Predictive equivalence in discrete stochastic processes have been applied with great success to identify randomness and structure in statistical physics and chaotic dynamical systems and to inferring hidden Markov models.
A structural representation -- a finite- or infinite-state kernel $\epsilon$-machine -- is extracted by a reduced-dimension transform that gives an efficient representation of causal states and their topology.
The inference of models, prediction of future symbols, and entropy rate estimation of discrete-time, discrete-event processes is well-worn ground.
2 code implementations • 25 Sep 2019 • Adam Rupe, Nalini Kumar, Vladislav Epifanov, Karthik Kashinath, Oleksandr Pavlyk, Frank Schlimbach, Mostofa Patwary, Sergey Maidanov, Victor Lee, Prabhat, James P. Crutchfield
Extracting actionable insight from complex unlabeled scientific data is an open challenge and key to unlocking data-driven discovery in science.
Extreme weather is one of the main mechanisms through which climate change will directly impact human society.
The approach is behavior-driven in the sense that it does not rely on directly analyzing spatiotemporal equations of motion, rather it considers only the spatiotemporal fields a system generates.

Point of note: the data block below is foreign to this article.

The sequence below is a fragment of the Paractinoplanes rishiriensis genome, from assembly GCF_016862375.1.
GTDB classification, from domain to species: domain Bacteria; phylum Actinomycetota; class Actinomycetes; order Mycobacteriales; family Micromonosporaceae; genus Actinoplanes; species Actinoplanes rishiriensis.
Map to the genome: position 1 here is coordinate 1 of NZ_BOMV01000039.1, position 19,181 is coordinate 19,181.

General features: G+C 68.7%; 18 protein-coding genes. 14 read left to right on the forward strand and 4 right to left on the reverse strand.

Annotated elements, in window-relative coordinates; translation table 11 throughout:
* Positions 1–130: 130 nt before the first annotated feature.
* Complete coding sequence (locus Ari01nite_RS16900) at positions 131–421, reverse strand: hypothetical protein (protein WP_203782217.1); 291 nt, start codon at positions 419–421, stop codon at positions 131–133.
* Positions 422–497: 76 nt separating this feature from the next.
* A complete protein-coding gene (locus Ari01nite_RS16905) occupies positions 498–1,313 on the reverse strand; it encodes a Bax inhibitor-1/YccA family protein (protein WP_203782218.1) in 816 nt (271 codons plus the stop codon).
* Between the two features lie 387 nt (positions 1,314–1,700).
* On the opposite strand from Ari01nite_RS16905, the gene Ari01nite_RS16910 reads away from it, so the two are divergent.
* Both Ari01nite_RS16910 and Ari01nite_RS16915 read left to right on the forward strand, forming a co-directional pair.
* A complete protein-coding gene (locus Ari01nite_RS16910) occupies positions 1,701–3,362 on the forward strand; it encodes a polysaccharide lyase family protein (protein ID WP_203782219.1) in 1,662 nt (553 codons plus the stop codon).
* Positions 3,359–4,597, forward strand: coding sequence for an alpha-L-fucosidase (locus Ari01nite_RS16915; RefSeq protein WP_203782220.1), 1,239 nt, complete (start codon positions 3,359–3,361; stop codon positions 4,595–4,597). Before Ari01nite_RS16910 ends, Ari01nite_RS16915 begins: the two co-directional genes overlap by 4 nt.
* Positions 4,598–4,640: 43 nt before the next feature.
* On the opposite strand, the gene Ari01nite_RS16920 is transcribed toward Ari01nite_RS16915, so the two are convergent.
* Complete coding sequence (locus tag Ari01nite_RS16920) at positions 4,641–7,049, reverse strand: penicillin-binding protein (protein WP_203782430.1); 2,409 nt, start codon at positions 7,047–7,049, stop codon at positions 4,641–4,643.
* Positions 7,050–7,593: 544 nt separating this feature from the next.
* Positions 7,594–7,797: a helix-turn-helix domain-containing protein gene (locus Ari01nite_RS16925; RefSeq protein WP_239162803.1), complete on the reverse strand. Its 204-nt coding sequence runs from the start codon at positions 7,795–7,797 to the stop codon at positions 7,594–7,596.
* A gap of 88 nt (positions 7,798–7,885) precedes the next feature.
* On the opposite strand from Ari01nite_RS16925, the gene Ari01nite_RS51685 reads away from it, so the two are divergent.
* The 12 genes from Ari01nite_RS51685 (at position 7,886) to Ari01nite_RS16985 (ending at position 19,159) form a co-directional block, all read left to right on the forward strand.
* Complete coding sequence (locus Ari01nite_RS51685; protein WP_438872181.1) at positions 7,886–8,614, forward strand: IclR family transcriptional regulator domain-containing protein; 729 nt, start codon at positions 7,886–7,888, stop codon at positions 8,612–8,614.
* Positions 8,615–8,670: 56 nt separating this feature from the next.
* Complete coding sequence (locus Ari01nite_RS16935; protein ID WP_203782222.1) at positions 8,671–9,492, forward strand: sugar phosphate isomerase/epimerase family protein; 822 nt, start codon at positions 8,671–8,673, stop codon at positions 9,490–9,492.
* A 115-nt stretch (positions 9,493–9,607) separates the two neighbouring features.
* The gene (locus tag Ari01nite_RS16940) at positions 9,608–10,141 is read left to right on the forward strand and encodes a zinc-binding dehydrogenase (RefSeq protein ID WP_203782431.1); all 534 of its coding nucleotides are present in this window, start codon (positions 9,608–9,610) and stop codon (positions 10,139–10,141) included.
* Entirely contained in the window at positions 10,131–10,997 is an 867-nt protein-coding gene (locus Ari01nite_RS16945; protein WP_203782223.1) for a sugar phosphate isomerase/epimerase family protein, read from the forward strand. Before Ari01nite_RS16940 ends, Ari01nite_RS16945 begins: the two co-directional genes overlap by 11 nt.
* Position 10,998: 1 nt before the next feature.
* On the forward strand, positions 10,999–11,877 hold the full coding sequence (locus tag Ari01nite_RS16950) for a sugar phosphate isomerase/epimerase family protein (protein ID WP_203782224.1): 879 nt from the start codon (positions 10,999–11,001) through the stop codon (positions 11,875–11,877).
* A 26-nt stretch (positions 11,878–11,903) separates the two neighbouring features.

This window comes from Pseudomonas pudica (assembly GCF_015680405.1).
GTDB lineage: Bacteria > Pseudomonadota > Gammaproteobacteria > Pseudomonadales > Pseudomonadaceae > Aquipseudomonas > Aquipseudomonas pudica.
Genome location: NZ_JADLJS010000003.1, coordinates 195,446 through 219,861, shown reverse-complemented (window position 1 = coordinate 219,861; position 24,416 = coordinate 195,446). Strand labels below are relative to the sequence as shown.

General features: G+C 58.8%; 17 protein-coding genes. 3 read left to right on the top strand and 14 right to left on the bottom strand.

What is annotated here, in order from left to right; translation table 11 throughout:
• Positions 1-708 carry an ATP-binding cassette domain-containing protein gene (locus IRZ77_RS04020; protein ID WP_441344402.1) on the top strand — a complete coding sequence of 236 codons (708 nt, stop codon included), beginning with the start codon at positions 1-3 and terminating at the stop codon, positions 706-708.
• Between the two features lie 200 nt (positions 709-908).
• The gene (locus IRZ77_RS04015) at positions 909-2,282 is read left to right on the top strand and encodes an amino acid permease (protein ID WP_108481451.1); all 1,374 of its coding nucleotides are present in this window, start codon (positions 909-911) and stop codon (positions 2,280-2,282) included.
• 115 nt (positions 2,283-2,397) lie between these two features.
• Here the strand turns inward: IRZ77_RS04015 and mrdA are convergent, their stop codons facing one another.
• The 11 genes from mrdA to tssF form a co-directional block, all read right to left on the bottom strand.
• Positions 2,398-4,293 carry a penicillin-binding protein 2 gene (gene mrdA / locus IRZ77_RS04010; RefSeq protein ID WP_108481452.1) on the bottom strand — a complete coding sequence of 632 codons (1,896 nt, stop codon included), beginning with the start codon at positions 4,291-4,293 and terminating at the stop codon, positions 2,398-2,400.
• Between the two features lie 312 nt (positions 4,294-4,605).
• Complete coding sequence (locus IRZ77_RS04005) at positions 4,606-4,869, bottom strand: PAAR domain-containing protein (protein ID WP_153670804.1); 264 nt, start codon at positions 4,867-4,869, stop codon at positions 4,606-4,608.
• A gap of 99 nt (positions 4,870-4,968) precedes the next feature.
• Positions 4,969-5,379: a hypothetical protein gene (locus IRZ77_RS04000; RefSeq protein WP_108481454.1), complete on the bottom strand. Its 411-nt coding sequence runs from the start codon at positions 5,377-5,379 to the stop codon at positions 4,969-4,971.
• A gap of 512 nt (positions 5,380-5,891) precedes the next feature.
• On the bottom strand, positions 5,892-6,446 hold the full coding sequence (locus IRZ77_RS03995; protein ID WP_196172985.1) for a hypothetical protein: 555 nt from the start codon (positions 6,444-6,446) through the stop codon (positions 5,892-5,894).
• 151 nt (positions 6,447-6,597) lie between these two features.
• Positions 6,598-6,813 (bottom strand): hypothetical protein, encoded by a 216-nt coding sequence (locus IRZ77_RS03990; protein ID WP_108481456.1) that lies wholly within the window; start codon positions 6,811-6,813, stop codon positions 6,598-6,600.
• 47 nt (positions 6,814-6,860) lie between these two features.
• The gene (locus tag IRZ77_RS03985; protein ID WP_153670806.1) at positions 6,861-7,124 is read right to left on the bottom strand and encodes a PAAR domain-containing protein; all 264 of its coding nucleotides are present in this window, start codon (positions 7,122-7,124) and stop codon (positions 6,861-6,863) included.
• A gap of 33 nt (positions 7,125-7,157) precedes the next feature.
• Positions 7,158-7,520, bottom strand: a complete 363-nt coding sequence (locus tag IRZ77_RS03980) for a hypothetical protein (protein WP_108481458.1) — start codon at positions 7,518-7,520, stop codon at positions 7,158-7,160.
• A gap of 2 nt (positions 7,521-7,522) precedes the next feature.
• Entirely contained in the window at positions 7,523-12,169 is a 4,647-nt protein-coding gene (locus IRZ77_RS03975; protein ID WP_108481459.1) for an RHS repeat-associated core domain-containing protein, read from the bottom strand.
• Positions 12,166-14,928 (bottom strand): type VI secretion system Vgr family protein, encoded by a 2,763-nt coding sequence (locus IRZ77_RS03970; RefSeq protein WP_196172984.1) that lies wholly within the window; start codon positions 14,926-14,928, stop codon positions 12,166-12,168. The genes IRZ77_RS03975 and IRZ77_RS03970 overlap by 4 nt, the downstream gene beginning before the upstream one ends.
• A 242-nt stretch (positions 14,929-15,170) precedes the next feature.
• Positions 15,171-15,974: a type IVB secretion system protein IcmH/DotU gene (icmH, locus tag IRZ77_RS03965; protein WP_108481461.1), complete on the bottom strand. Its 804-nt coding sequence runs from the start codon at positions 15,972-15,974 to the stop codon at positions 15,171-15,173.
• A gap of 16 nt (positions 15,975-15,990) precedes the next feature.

The principle goal of computational mechanics is to define pattern and structure so that the organization of complex systems can be detected and quantified.
The dependency decomposition then allows us to define a measure of the information about a target that can be uniquely attributed to a particular source as the least amount which the source-target statistical dependency can influence the information shared between the sources and the target.
The theoretically ideal implementation is the use of minimal sufficient statistics, where it is well-known that either X or Y can be replaced by their minimal sufficient statistic about the other while preserving the mutual information.
Employing computational mechanics and a new information-processing Second Law of Thermodynamics (IPSL) we remove these restrictions, analyzing general finite-state ratchets interacting with structured environments that generate correlated input signals.
A first step towards that larger goal is to develop information measures for individual output processes, including information generation (entropy rate), stored information (statistical complexity), predictable information (excess entropy), and active information accumulation (bound information rate).
We introduce a simple analysis of the structural complexity of infinite-memory processes built from random samples of stationary, ergodic finite-memory component processes.
We recount recent history behind building compact models of nonlinear, complex processes and identifying their relevant macroscopic patterns or "macrostates".
Predictive rate-distortion analysis suffers from the curse of dimensionality: clustering arbitrarily long pasts to retain information about arbitrarily long futures requires resources that typically grow exponentially with length.
Properties of epsilon-machines and uHMMs allow for the derivation of analytic expressions for estimating transition probabilities, inferring start states, and comparing the posterior probability of candidate model topologies, despite process internal structure being only indirectly present in data.